Published: March 3rd 2011March 1st 2011
the fighting in northern ireland is called the troubles...
Today I'm writing about my first trip out of Ireland... well sort of. Last weekend we took a trip up to Belfast and the Giant's Causeway. Both of them are in Northern Ireland... which is still part of the UK while still being part of Ireland. Regardless, we got to see signs in miles and had to switch over our money to pounds for the weekend.
If anyone has heard about Belfast, you have probably heard about The Troubles, and the continuing fighting between the Protestant loyalists and the Catholic nationalists. While the number of shootings and bombings have greatly decreased since the '90s, they still do occur in certain areas. However, we'll get to that later.
On Friday, we only had a few hours to explore the city before meeting back with our group for dinner. During that time, we got to the city council building (which was amazing), and found a really impressive 'outdoor' mall which had a giant glass dome you could get into to see the entire city. After a great dinner in our hostel, most of us crashed. The trip there (about 6 hours) drained us of all of our energy.
Saturday morning we got up nice and early and headed farther north to the Giant's Causeway. The legend says that a giant from Ireland built a bridge to Scotland to fight their giant. Seeing how big he was, the Irish giant ran home to hide. After some time, the Scottish giant came looking for him, and got scared away by some Irish trickery. On the way home, the Scottish giant tore up the bridge only leaving little bits at the start on either side. This story is way better than the real one, which involves volcanoes and cooling lava and geometry and other random stuff.
The Causeway was amazing, and we were depressed when we found out we only got a few hours there. On the way home, we stopped at a castle on the coast, and were angered even more when we only got 15 minutes there. After being delivered back to Belfast, we immediately regretted our prior adventures the night before as there was nothing else to do in that part of the city. There are some very impressive areas on the far side of the city, but that would have involved getting taxis and worrying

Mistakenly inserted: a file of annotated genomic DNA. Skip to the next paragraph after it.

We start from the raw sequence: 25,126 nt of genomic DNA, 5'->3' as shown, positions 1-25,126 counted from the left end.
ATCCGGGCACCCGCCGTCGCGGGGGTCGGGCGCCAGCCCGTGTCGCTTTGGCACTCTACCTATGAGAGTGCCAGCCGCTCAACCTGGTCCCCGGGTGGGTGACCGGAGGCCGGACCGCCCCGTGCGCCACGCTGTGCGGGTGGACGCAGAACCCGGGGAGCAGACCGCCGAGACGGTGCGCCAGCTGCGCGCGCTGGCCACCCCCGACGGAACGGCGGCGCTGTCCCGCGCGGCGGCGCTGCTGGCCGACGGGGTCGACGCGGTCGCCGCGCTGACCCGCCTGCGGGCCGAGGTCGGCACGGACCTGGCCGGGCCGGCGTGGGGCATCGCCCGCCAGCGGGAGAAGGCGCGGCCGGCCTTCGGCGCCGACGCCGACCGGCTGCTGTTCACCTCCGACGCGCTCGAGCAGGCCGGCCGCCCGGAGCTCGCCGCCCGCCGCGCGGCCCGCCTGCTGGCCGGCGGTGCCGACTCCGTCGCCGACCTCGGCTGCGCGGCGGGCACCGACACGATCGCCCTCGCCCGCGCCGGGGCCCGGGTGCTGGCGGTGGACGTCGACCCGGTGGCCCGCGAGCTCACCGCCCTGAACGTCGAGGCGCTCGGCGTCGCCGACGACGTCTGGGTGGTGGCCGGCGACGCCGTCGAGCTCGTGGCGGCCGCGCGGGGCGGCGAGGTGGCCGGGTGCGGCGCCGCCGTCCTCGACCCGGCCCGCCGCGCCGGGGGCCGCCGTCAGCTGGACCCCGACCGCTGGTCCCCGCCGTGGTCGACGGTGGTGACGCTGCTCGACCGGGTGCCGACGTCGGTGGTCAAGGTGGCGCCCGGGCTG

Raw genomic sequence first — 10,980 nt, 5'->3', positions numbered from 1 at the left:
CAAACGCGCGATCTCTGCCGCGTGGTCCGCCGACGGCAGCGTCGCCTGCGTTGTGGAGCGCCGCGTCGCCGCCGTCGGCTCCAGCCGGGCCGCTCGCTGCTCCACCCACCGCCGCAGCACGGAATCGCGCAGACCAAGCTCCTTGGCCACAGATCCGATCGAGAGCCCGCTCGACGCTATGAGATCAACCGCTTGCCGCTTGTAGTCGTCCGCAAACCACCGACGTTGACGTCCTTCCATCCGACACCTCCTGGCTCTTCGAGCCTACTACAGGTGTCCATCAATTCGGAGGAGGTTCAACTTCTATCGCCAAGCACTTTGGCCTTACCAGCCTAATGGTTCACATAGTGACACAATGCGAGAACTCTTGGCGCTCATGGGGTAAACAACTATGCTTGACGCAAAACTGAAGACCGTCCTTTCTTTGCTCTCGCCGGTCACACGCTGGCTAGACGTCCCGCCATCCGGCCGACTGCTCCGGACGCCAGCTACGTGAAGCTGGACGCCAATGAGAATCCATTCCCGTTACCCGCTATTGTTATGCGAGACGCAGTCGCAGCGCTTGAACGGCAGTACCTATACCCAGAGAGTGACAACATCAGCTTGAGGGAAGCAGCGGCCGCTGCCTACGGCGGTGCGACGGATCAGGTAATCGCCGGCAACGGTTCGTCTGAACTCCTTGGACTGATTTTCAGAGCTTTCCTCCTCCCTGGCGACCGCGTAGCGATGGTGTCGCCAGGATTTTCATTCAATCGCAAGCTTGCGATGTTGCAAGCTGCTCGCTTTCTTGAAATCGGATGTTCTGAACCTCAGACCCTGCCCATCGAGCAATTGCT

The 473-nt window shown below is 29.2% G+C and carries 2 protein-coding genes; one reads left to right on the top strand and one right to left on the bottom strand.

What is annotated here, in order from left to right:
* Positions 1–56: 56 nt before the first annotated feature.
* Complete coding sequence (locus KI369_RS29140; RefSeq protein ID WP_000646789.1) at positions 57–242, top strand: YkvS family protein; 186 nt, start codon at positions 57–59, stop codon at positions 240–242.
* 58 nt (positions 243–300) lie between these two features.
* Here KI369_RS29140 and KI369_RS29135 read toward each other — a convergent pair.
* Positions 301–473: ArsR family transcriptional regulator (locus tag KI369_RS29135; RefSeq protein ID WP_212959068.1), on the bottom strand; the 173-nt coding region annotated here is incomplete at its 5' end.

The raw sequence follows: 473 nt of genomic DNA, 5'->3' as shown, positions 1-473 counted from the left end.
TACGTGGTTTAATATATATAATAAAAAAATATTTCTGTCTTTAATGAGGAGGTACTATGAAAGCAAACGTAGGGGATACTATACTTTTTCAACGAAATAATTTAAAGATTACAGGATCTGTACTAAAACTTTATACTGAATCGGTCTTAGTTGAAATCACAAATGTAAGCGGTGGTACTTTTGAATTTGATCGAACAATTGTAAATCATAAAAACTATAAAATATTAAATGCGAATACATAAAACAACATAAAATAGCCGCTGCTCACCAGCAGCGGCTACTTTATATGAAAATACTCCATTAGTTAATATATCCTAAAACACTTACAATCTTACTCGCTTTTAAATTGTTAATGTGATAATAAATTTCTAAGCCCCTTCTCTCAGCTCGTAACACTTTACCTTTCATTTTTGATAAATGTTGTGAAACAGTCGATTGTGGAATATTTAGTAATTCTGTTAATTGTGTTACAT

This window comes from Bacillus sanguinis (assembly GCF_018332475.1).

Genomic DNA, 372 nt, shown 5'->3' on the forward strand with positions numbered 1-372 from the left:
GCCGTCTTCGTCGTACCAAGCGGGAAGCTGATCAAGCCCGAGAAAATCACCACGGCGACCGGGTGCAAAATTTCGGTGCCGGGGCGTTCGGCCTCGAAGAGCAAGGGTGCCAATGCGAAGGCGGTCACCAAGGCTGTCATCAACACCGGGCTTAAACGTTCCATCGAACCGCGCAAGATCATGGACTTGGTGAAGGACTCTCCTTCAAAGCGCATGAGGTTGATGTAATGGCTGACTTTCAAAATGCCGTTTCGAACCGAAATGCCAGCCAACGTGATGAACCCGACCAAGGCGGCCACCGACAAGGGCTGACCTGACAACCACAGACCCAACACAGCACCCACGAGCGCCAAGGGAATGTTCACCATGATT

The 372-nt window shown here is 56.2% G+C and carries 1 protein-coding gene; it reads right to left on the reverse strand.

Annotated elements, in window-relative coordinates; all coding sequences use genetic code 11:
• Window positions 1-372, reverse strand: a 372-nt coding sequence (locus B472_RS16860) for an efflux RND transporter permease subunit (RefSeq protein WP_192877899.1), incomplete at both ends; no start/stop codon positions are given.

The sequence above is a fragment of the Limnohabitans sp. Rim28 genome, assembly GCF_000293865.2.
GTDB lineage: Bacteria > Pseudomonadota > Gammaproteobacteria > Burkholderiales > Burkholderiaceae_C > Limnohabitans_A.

about getting back in time for our next group dinner.
That night we headed to a hotel for a nice dinner, then went out with one of our tour guides to a great pub about ten minutes from the hostel. While there, one of the girls randomly met someone from her home college who just happened to be in Belfast and our tour guide met an old friend that he hasn't seen in years (small world eh?).
Sunday we woke up and went to a presentation on the murals in Belfast made by the two sides of the troubles. After it was over, we had a quick lunch and got a tour of the city. We got to see where the Titanic was built, where the Belfast Giant's ice hockey team play (one of the players from RIT plays for them now... small world again), as well as some other major buildings. But the best part of the trip was when we went into the distinct catholic and protestant districts to see the murals and the peace wall that separated their areas. The peace wall was anything but a peaceful wall. It was probably 20 feet tall with
chain link fence on top of that and barbed wire to boot. Also, they lock down gates at night and during protest times so that you can't even get from one area to the next.
With another wonderfully cramped 6 hour drive, we found ourselves back in the Republic of Ireland. We might be tired, sore and slightly sick, but it was a great weekend. Next stop is either Cork or Dingle (hehe I said dingle). But for now I'll be enjoying RAG week at UL. (raising and giving week). It's a charity week, but its mainly an excuse to get outside and do crazy things. We have wonderful weather, and wonderful events, so I'm outta here.
There are more photos below